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Many students were also greatly impacted by their time in the US, and have sought ways to give back to their country of residence, especially during the pandemic. When cases first began to skyrocket in the US, first- and second-generation Chinese students and graduates utilized their bilateral resources to reroute PPE from Chinese factories to the then-hardest-hit states such as New York. One volunteer group made up of 13 Chinese and Chinese American friends connected 50 donor companies with suppliers and facilitated the donation of nearly 1.56 million USD-worth of supplies. First-generation Asian-Americans are also among the medical workers putting their lives at risk in the battle against Covid-19.
International students are an integral part of the American campus, and have fostered both the diversity as well as the academic competitiveness of universities. Creating an inclusive and welcoming environment for students from all kinds of backgrounds is at the heart of American core values, and on the forefront of the agenda for higher education.
“One of the reasons that I chose UCLA is because of its diverse student body. I wanted to meet interesting people from all over the world,” says Daniel Coltellaro, who grew up in California and graduated from UCLA Luskin School of Public Affairs in 2018. “I had a great time meeting friends from [countries such as] China [and] Japan. Looking back, that was one of the most important decisions I have made.”
Coltellaro is planning to take the foreign service test in the hopes of becoming a diplomat in the near future. “My interactions with my international friends enriched my understanding of what’s happening outside of the US — especially China, which I used to rely on mainstream media to get relevant news about that was often biased and negative,” he says. “I think it’s crucial to welcome international students. Otherwise we just become an echo chamber that has no outside perspective, and we become stagnant.”
As US-China relations deteriorate especially at the governmental level, cultural and individual exchanges are in many ways the best diplomacy the two countries can have right now. However, the policy environment surrounding international students, especially Chinese students in the US, has become increasingly more rigid and hostile in the past two years.
Following FBI director Christopher Wray’s 2018 comments about Chinese students and scholars posing a threat to national security, there was a surge in racial profiling targeting Chinese and Chinese Americans, especially in the fields of science, academia, business, and public policy, with reportedly more intense scrutiny and discriminatory treatment against them. While real espionage cases do exist, targeting an entire ethnic group for them will only fuel prejudice, racism and hostility.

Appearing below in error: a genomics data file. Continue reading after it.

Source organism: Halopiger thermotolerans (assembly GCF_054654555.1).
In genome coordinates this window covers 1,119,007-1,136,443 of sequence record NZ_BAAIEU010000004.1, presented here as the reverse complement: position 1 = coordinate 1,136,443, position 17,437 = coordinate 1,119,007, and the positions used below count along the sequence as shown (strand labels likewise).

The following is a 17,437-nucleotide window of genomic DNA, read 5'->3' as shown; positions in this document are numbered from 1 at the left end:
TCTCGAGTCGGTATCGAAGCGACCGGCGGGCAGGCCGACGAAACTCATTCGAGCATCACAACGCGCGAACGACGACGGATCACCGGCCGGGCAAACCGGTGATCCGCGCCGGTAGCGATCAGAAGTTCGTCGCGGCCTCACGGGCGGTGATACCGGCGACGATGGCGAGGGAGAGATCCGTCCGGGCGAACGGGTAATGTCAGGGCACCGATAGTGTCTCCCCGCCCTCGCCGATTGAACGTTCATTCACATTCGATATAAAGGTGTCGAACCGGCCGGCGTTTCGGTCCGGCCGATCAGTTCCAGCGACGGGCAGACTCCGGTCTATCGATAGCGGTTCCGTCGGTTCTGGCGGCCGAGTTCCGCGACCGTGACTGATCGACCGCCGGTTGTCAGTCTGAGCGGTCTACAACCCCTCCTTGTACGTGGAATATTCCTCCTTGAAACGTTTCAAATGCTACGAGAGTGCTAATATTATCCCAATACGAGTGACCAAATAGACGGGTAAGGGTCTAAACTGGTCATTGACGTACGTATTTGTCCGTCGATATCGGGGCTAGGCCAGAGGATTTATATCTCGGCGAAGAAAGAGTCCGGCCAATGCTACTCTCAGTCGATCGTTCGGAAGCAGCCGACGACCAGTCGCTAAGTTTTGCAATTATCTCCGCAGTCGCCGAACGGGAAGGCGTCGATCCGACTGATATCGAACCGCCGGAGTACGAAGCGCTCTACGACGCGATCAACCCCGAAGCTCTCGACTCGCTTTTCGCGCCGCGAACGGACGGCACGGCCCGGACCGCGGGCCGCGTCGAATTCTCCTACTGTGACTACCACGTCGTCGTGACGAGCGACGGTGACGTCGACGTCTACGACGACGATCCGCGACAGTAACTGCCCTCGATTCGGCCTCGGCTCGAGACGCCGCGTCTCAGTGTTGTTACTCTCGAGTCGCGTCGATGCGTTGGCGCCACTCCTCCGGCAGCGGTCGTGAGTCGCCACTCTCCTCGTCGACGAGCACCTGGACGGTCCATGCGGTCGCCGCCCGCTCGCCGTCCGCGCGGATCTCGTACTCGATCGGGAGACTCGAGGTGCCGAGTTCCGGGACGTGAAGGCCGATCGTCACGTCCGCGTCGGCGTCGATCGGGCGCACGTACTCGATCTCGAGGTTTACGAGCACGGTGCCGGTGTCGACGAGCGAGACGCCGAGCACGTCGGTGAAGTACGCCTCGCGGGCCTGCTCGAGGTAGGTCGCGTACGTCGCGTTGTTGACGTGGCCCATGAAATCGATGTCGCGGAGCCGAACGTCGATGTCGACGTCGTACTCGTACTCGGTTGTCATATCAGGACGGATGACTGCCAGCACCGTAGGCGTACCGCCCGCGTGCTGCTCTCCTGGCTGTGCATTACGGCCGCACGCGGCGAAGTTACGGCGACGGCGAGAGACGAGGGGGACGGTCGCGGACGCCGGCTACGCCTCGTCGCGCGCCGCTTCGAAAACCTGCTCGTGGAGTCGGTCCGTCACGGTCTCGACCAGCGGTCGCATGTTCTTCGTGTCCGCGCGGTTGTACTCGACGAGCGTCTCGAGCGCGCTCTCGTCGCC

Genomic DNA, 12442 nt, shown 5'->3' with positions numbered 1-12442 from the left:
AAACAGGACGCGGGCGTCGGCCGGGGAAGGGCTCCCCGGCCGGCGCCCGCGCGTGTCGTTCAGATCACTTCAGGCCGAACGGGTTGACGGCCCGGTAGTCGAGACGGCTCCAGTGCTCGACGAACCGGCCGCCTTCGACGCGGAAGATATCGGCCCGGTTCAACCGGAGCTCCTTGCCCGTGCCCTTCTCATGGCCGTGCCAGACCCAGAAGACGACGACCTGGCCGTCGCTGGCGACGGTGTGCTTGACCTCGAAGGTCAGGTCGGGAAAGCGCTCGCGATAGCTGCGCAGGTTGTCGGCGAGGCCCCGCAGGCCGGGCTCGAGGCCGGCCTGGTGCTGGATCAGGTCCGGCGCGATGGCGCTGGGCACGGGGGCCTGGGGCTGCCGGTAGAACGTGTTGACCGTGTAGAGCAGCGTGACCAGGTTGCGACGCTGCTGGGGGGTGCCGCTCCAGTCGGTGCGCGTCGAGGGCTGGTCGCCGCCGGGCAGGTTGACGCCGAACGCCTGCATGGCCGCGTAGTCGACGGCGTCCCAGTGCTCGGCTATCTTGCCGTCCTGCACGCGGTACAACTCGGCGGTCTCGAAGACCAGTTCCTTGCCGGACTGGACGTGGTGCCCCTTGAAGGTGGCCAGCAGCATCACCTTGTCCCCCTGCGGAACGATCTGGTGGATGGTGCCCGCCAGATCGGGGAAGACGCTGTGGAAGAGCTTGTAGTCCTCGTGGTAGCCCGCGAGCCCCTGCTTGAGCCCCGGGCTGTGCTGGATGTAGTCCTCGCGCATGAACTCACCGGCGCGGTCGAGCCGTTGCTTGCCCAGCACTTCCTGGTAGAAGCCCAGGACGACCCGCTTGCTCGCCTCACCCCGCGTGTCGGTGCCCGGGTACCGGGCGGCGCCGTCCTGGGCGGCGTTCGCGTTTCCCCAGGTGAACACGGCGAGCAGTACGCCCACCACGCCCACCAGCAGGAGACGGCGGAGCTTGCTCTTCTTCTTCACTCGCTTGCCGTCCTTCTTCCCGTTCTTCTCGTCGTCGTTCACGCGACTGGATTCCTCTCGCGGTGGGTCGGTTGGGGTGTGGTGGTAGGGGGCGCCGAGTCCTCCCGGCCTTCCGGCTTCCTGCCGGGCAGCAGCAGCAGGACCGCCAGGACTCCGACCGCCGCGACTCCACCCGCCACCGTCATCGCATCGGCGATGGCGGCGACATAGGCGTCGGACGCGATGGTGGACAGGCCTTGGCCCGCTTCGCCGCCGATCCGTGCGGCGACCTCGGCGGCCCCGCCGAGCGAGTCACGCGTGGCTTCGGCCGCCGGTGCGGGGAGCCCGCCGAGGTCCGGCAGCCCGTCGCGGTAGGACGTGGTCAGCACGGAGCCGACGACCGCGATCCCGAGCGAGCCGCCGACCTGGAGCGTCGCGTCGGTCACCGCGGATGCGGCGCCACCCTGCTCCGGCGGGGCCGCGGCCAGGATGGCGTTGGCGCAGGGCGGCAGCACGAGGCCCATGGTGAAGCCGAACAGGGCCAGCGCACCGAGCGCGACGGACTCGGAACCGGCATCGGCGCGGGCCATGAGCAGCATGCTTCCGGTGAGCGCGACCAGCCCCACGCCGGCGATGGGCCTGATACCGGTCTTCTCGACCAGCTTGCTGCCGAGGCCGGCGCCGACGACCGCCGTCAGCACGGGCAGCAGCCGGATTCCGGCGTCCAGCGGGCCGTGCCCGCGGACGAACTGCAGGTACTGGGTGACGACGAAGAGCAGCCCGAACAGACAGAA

With these policies in place, there is a cooling effect for some Chinese students who wish to go to study in the US, as more and more turn to schools in European countries or simply decide to stay at home and opt for a top Chinese institution instead. According to a report (link in Chinese) by China’s largest educational service group New Oriental, the percentage of respondents who ranked the US as their number one choice for studying abroad dropped from 51% in 2015 to 43% in 2019; meanwhile, respondents who selected the UK as their top destination increased from 32% to 41% within the same time span.
Polly Cui, a H1B employment visa holder who was working in New York City for over 2 years and has been stuck in Beijing since January, is among many who have been affected by the Covid-19 pandemic and the policies it has triggered. “I graduated from NYU a few years ago and had been working in New York since then. I came back to China to visit my family during Spring Festival, then Covid happened,” she says. “Now it’s already July and I’m still here in China, not being able to return to the States because my passport is still stuck at the US consulate. I had to give up my place in the US because I can’t keep paying for an empty apartment. I also had to reschedule my flight and work remotely with time differences.”
Yet Cui remains hopeful of a return to New York. “I love the city so much — its diversity, passion and freedom [allows me] to be the wildest and weirdest version of myself. New Yorkers are all dream chasers, go getters, and warriors who are fighting for the future.”
However, she thinks students are a group that should be exempt from politically-motivated policies. “[International] students are among the most vulnerable communities,” she says, referring to the tough visa constraints, as well as job and financial pressures that they face. “Fair, human, and creative methods are needed to combat global crises like this pandemic.”
Header image: Anthony Delanoix via Unsplash